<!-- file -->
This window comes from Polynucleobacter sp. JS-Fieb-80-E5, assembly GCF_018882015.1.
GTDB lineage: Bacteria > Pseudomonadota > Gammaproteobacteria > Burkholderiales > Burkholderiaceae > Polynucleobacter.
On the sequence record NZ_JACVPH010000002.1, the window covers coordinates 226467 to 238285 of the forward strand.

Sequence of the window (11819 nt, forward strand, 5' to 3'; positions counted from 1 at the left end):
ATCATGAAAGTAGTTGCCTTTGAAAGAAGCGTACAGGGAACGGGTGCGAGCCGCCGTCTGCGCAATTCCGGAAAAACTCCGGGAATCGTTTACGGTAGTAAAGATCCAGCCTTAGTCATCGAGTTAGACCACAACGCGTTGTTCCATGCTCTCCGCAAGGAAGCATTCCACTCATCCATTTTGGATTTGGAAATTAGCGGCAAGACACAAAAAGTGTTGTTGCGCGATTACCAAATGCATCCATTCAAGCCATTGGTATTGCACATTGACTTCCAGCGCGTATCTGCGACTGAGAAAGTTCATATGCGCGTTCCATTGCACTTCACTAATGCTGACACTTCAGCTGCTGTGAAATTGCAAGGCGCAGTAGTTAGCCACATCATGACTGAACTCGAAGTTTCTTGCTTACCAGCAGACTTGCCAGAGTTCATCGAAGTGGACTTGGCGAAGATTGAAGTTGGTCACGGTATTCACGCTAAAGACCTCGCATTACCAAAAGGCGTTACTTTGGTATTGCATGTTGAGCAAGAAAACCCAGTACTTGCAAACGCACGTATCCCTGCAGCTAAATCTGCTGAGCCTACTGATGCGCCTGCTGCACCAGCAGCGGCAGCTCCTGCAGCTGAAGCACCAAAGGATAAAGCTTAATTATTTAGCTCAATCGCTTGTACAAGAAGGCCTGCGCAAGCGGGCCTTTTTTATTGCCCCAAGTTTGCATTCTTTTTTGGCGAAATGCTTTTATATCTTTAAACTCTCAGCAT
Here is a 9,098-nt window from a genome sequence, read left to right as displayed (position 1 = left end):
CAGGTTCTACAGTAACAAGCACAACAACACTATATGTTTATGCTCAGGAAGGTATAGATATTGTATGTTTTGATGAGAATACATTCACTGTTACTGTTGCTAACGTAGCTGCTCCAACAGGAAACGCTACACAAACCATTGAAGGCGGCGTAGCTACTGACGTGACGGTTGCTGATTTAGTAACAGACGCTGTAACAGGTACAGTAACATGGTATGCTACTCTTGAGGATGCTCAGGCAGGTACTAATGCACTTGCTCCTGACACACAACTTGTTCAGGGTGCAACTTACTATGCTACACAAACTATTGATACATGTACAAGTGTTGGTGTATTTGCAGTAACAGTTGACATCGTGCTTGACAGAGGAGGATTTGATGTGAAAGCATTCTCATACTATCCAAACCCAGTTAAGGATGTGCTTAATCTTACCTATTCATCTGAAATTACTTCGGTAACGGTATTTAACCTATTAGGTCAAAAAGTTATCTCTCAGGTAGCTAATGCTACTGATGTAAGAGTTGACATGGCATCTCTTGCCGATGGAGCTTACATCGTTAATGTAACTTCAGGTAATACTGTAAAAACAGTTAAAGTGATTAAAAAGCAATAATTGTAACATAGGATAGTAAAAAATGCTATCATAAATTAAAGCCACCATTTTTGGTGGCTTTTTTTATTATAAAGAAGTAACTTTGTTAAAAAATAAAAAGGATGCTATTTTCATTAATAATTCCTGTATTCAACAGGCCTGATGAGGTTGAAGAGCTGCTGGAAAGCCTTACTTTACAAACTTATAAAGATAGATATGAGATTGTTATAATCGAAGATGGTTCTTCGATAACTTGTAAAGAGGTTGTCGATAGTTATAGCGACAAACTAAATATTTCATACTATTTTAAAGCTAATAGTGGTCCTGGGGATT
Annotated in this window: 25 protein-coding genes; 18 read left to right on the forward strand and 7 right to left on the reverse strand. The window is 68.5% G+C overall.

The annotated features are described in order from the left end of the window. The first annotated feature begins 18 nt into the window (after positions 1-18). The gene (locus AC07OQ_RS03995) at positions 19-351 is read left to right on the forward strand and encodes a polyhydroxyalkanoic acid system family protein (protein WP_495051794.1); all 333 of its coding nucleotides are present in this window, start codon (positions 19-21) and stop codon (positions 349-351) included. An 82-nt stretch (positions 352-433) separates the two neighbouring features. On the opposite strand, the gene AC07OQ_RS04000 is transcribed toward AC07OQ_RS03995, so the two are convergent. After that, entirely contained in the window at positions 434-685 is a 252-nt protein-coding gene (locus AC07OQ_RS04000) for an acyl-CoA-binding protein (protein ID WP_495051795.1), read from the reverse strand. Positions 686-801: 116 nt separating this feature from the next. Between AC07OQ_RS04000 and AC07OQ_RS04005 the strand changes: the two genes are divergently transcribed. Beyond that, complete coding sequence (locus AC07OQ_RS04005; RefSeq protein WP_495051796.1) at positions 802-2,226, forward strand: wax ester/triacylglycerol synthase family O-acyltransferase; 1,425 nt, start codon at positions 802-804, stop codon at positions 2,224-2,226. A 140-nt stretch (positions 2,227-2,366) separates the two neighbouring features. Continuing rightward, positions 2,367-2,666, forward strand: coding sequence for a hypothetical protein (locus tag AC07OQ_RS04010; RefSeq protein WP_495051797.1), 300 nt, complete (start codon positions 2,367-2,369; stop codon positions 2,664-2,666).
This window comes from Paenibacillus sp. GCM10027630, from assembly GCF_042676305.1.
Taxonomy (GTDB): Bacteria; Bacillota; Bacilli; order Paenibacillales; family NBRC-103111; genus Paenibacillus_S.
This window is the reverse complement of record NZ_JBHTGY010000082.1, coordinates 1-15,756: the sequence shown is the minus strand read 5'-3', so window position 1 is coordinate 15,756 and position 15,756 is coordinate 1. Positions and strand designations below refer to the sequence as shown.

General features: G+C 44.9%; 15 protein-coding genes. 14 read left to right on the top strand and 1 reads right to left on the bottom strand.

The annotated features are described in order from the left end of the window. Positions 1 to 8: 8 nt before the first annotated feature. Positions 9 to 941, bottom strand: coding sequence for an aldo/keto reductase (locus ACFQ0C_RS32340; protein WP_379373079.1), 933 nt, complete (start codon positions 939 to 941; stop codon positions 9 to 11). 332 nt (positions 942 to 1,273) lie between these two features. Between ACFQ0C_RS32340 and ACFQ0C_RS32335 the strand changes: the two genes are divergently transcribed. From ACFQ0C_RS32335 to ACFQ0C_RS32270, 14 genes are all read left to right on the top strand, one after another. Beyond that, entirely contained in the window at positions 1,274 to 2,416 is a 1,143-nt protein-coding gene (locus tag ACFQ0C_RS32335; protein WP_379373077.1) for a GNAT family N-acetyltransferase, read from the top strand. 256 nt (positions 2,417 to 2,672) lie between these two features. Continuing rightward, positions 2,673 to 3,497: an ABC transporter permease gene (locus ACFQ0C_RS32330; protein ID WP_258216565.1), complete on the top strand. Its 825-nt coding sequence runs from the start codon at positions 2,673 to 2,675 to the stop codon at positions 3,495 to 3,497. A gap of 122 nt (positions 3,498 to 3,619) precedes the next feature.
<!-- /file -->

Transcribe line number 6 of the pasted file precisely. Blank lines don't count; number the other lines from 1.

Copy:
Here is a 9,098-nt window from a genome sequence, read left to right as displayed (position 1 = left end):